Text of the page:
The proposed Walmart on New York Avenue NE has made some progress from a terrible initial design, such as moving buildings toward the street, improving public space, and adding a Capital Bikeshare station. However, many questions remain, including how the development will deal with the day laborers that it will almost certainly attract.
Currently in Ward 5, there is a robust market for day laborers in the parking lot shared by the Home Depot, Giant, and TJ Maxx. Everyday there are dozens of guys hanging out in the parking lot and on the edges of the property, looking for work.
A few years ago, there was a push, admirably led by Ward 5 Councilmember Harry Thomas, Jr., to build a “Multicultural Training & Employment Center”. This effort died on the vine when faced with opposition from the community in and around Brentwood.
That’s highly unfortunate, given that the problem of unorganized people standing around the parking lot persists today. The center would have brought, among other goals, “An organized system linking contractors and individuals seeking work from contractors at the Home Depot site.”
Given the rumors we’ve heard of Lowe’s sharing the site with Walmart (and the people you can already spot selling bottled water and flowers in the median at New York Ave NE and Bladensburg or Montana), are accommodations being made to give these people a place to look for work with dignity?
It doesn’t have to be a palace, but a few resources, including a bathroom and a way to get out of the way of bad weather, would probably go pretty far toward making the day laborer scene more appealing for the stores, customers, and the day laborers.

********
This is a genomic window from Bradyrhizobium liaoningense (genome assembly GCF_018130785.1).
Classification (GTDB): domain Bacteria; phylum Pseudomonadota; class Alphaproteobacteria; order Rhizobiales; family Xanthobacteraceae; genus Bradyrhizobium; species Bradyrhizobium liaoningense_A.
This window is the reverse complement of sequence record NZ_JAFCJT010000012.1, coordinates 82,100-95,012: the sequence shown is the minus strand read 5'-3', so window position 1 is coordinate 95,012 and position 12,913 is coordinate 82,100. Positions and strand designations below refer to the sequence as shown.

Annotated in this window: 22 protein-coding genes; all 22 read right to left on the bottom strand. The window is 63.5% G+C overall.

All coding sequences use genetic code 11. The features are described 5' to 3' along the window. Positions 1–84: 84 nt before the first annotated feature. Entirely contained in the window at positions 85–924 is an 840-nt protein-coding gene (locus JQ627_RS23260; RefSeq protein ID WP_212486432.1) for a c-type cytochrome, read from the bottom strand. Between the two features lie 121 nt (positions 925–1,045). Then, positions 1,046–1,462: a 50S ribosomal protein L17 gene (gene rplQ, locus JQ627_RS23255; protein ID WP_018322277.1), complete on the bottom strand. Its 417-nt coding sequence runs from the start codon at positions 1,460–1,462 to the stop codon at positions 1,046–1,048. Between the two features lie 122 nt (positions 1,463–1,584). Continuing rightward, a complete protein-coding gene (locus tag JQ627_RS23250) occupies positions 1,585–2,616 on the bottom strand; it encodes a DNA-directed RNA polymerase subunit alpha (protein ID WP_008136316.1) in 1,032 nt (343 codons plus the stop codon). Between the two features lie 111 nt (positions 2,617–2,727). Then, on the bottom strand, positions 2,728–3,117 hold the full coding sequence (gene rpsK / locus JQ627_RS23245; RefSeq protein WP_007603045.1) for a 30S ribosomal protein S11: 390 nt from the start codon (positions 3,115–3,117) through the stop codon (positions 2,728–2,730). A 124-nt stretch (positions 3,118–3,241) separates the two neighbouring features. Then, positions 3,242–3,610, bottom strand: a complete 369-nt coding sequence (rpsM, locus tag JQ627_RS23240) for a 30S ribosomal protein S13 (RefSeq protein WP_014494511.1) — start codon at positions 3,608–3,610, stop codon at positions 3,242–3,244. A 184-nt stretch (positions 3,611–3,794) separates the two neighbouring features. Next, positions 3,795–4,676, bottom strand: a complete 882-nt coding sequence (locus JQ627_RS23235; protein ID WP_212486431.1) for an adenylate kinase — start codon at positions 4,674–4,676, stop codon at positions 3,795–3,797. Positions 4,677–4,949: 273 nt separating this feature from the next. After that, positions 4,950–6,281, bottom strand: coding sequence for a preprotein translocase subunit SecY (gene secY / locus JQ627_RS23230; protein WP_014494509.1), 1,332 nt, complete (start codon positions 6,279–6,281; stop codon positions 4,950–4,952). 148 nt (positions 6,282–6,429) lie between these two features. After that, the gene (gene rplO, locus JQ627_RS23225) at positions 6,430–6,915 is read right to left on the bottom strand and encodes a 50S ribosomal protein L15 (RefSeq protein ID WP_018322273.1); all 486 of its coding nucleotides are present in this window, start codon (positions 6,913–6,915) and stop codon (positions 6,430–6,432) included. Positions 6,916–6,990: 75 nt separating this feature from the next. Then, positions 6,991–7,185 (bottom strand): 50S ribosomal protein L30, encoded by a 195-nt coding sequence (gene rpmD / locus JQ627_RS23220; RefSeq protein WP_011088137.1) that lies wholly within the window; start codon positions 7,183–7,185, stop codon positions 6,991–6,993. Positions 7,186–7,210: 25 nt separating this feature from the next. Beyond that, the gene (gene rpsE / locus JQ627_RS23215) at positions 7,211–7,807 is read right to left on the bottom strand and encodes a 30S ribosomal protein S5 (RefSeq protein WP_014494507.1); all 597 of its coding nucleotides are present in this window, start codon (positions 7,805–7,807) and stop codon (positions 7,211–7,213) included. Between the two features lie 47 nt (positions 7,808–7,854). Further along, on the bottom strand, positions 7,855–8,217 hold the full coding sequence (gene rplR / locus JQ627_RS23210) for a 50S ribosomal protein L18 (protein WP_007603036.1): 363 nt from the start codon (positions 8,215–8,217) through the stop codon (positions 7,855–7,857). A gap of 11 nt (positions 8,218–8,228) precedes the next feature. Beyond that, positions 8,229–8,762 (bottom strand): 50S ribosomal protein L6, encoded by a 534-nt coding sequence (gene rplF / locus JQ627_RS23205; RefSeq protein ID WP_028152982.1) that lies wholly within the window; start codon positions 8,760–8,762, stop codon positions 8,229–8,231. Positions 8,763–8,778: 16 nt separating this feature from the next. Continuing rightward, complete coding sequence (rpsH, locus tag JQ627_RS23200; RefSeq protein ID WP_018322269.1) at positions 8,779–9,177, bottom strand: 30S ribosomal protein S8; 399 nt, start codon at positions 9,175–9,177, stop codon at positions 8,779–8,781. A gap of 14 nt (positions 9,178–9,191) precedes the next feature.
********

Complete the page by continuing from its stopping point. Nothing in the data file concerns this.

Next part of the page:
And there are people who will be against offering any accommodation to day laborers, based on the fact that many are in the United States illegally. While it may be true that many are here illegally, they are also still people, and ignoring the problem will not make fewer day laborers congregate around places where contractors shop. If some accommodation is made for them, it would provide a huge benefit to the customers and neighbors, not just the laborers themselves.
It can be difficult and dangerous to navigate your car around people loitering in a parking lot and unattractive to have dozens of people congregate around the perimeter of the property. We can bury our heads in the sand if we’re determined to do so a second time, but it won’t make our problems go away.
Councilmember Thomas now chairs the DC Council’s Economic Development Committee. He has helped make Walmart’s second attempt to open a store in DC much less adversarial than its first. So will Thomas make sure that day laborers are thought of if and when this new development is built? Will he work with the developers to make sure they include shelter and resources for the day laborers who will almost certainly congregate on the premises? Will the developer pay for the center or will the DC government be asked to pay (as it was proposed in 2007, though the funds were never used)?